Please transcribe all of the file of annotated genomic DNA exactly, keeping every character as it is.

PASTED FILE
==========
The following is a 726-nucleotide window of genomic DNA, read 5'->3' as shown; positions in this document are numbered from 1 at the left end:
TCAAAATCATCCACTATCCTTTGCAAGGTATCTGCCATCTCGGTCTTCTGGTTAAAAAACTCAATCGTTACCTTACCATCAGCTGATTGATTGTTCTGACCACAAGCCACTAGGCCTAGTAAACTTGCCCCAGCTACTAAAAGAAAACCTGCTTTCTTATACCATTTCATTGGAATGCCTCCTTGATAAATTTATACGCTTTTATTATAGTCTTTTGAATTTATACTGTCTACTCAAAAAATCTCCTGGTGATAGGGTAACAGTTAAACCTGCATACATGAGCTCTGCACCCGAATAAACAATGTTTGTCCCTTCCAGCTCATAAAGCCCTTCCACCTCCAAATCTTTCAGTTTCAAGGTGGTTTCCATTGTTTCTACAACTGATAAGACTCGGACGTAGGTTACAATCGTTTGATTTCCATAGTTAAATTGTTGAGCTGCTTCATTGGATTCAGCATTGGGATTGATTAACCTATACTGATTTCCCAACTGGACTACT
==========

The following is a 726-nucleotide window of genomic DNA, read 5'->3' as shown; positions in this document are numbered from 1 at the left end:
TCAAAATCATCCACTATCCTTTGCAAGGTATCTGCCATCTCGGTCTTCTGGTTAAAAAACTCAATCGTTACCTTACCATCAGCTGATTGATTGTTCTGACCACAAGCCACTAGGCCTAGTAAACTTGCCCCAGCTACTAAAAGAAAACCTGCTTTCTTATACCATTTCATTGGAATGCCTCCTTGATAAATTTATACGCTTTTATTATAGTCTTTTGAATTTATACTGTCTACTCAAAAAATCTCCTGGTGATAGGGTAACAGTTAAACCTGCATACATGAGCTCTGCACCCGAATAAACAATGTTTGTCCCTTCCAGCTCATAAAGCCCTTCCACCTCCAAATCTTTCAGTTTCAAGGTGGTTTCCATTGTTTCTACAACTGATAAGACTCGGACGTAGGTTACAATCGTTTGATTTCCATAGTTAAATTGTTGAGCTGCTTCATTGGATTCAGCATTGGGATTGATTAACCTATACTGATTTCCCAACTGGACTACT